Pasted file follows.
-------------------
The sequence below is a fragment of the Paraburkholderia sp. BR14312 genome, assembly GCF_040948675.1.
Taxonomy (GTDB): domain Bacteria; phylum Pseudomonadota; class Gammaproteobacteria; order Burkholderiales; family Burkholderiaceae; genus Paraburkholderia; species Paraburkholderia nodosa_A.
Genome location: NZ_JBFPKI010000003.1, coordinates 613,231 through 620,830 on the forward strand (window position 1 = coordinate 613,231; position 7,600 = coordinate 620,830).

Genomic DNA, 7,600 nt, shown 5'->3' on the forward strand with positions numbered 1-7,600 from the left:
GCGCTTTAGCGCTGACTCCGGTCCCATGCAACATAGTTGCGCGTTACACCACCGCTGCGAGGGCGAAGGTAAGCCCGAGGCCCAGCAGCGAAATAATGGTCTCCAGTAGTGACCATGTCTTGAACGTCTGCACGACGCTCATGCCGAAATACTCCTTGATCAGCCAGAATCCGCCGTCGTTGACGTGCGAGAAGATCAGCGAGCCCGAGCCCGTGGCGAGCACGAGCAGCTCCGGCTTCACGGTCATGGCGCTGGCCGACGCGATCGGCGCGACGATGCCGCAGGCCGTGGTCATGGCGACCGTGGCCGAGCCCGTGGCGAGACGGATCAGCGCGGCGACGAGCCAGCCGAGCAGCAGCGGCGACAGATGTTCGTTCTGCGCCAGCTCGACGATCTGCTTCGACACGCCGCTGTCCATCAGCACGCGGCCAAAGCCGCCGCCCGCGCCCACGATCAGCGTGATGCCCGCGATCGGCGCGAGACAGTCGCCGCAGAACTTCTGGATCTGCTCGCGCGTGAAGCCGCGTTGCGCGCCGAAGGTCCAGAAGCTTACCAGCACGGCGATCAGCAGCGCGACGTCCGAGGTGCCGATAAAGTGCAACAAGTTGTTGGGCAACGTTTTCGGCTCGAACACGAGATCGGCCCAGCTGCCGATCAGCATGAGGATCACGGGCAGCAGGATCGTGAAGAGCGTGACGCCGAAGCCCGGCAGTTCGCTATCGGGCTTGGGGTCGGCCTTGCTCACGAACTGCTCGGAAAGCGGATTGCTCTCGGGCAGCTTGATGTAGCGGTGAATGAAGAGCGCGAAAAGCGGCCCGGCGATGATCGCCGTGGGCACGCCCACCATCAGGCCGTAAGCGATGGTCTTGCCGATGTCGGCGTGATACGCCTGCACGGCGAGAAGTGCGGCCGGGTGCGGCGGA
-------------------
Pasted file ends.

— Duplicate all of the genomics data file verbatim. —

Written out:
The sequence below is a fragment of the Paraburkholderia sp. BR14312 genome, assembly GCF_040948675.1.
Taxonomy (GTDB): domain Bacteria; phylum Pseudomonadota; class Gammaproteobacteria; order Burkholderiales; family Burkholderiaceae; genus Paraburkholderia; species Paraburkholderia nodosa_A.
Genome location: NZ_JBFPKI010000003.1, coordinates 613,231 through 620,830 on the forward strand (window position 1 = coordinate 613,231; position 7,600 = coordinate 620,830).

Genomic DNA, 7,600 nt, shown 5'->3' on the forward strand with positions numbered 1-7,600 from the left:
GCGCTTTAGCGCTGACTCCGGTCCCATGCAACATAGTTGCGCGTTACACCACCGCTGCGAGGGCGAAGGTAAGCCCGAGGCCCAGCAGCGAAATAATGGTCTCCAGTAGTGACCATGTCTTGAACGTCTGCACGACGCTCATGCCGAAATACTCCTTGATCAGCCAGAATCCGCCGTCGTTGACGTGCGAGAAGATCAGCGAGCCCGAGCCCGTGGCGAGCACGAGCAGCTCCGGCTTCACGGTCATGGCGCTGGCCGACGCGATCGGCGCGACGATGCCGCAGGCCGTGGTCATGGCGACCGTGGCCGAGCCCGTGGCGAGACGGATCAGCGCGGCGACGAGCCAGCCGAGCAGCAGCGGCGACAGATGTTCGTTCTGCGCCAGCTCGACGATCTGCTTCGACACGCCGCTGTCCATCAGCACGCGGCCAAAGCCGCCGCCCGCGCCCACGATCAGCGTGATGCCCGCGATCGGCGCGAGACAGTCGCCGCAGAACTTCTGGATCTGCTCGCGCGTGAAGCCGCGTTGCGCGCCGAAGGTCCAGAAGCTTACCAGCACGGCGATCAGCAGCGCGACGTCCGAGGTGCCGATAAAGTGCAACAAGTTGTTGGGCAACGTTTTCGGCTCGAACACGAGATCGGCCCAGCTGCCGATCAGCATGAGGATCACGGGCAGCAGGATCGTGAAGAGCGTGACGCCGAAGCCCGGCAGTTCGCTATCGGGCTTGGGGTCGGCCTTGCTCACGAACTGCTCGGAAAGCGGATTGCTCTCGGGCAGCTTGATGTAGCGGTGAATGAAGAGCGCGAAAAGCGGCCCGGCGATGATCGCCGTGGGCACGCCCACCATCAGGCCGTAAGCGATGGTCTTGCCGATGTCGGCGTGATACGCCTGCACGGCGAGAAGTGCGGCCGGGTGCGGCGGA